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THEY’VE inspired U2 and shared the stage with Bob Marley; now 38 years after their humble beginning in a small bar in the Co Wicklow town of Bray, veteran Irish rockers Bagatelle are preparing for their final tour.

One of two existing original band members, bass guitarist Ken Doyle, has mixed emotions about ‘retirement’. While thoroughly enjoying playing live and the audiences “making the hairs stand on his head”, he admits that he is “just getting too road weary”. Bagatelle travelled far and wide, bringing their music to audiences in Europe, American, the Middle East and China, as well as in Ireland. Their hit Second Violin was such a success in Uruguay that it’s still played there today.

Over the years, the band has had various changes of members, but, currently it has four main performers – Ken, pianist and lead vocalist Liam Reilly, drummer Seanie Devitt and lead guitarist Kurt Schefter.

The group, dominated by the superb piano playing and songwriting ability of front man Reilly, broke up for a while but reformed in 1992. Since then, they have been performing non-stop.

The lads have come a long way since the early days Bagatelle have shared the stage with the likes of Bob Marley, Van Morrison, U2, Thin Lizzy, Don McLean and The Pogues, but Flight of Earls has become one of the most popular Irish emigration songs, while their 1978 hit Summer in Dublin has become one of Irish rock’s iconic songs.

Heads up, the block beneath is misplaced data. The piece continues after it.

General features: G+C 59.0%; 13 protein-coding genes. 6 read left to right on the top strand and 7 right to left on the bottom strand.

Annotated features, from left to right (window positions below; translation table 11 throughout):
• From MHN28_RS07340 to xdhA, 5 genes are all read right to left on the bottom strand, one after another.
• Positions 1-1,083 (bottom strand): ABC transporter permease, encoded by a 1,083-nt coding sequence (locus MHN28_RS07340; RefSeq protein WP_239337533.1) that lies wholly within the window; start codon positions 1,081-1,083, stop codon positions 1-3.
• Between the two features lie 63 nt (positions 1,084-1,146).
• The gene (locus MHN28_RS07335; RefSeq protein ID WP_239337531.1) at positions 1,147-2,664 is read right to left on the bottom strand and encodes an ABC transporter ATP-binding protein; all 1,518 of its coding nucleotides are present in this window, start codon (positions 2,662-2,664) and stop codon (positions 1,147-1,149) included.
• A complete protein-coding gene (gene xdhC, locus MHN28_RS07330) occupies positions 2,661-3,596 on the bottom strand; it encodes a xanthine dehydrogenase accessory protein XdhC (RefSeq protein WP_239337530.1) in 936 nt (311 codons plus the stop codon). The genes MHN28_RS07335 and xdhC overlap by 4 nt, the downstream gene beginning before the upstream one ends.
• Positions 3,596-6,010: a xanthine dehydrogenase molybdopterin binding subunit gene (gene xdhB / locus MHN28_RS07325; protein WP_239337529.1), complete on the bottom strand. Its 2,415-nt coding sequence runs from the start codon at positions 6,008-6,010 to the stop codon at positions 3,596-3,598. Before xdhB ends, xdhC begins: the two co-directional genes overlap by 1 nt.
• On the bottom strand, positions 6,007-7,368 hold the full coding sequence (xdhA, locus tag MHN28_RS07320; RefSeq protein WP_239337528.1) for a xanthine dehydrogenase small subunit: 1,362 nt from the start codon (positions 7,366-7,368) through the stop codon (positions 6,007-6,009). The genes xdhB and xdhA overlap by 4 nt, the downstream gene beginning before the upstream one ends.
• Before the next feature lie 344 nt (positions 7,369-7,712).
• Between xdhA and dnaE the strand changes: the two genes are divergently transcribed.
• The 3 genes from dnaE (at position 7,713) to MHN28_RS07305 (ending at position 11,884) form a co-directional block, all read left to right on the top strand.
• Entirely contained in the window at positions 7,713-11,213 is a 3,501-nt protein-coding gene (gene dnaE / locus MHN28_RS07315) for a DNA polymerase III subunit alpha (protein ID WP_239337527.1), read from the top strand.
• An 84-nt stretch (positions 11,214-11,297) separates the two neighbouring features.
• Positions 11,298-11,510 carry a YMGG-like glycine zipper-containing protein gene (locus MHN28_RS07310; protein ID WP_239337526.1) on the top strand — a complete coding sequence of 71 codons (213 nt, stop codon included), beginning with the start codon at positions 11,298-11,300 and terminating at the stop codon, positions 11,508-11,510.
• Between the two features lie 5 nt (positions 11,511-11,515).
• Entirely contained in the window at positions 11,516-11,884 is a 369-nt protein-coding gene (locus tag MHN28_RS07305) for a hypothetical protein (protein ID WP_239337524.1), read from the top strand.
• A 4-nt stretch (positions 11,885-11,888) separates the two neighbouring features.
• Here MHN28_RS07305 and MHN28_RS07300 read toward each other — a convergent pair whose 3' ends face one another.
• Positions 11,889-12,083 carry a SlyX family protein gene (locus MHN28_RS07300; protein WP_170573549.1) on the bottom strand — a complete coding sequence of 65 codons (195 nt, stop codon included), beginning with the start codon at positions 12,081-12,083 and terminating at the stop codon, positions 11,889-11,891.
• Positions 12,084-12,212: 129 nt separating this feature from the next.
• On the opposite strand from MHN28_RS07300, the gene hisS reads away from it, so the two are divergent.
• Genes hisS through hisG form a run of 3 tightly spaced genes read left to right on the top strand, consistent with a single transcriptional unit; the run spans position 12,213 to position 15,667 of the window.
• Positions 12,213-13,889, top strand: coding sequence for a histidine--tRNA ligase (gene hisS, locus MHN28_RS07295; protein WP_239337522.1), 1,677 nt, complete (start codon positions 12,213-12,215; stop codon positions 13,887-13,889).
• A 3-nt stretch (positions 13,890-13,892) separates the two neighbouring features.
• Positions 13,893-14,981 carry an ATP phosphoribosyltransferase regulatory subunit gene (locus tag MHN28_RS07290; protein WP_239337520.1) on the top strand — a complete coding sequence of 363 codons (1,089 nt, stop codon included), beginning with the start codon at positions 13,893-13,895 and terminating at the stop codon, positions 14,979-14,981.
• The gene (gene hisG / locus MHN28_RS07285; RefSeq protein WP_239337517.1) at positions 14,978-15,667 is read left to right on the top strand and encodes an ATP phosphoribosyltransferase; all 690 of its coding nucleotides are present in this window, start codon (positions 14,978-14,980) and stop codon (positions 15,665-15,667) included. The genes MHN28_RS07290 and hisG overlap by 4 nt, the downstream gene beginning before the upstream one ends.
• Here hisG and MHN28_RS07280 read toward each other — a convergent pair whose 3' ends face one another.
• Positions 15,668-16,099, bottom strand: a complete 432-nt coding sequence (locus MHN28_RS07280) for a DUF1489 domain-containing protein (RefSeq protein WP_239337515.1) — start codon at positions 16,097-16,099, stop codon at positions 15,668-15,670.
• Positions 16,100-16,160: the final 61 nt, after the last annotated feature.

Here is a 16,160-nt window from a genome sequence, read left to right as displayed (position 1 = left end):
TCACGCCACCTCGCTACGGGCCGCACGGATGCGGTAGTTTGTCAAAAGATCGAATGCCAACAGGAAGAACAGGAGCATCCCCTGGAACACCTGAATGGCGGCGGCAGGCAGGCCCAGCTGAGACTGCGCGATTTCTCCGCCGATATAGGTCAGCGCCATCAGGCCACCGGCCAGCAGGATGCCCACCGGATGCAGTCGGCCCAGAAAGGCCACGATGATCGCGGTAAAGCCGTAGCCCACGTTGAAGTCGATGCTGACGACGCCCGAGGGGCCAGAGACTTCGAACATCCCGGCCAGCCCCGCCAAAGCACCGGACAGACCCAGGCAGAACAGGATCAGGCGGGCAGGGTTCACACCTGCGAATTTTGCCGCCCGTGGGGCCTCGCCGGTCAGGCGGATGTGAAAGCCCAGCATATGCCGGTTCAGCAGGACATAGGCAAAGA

Bagatelle was just a band, playing a few songs with no plan and no real expectation. They just got together to play a few songs and drink a few beers because they liked music. The success over the years was simply a happy accident.”

Over the years they have witnessed monumental changes to the music industry over the past few decades they feel it’s not for the better.

Bagatelle were playing in a small stone cellar venue in Dublin when they were approached afterwards by John Woods, the managing director of Polygram Records who treated them to a burger, chip and Coke after their gig and offer them a record deal.

Ken Doyle remember John Woods saying to him that “‘there was four lovely young lads came in to my office from Dublin and they said to me if you give us a chance, we could be as big as Bagatelle’. That was U2,” laughs Ken.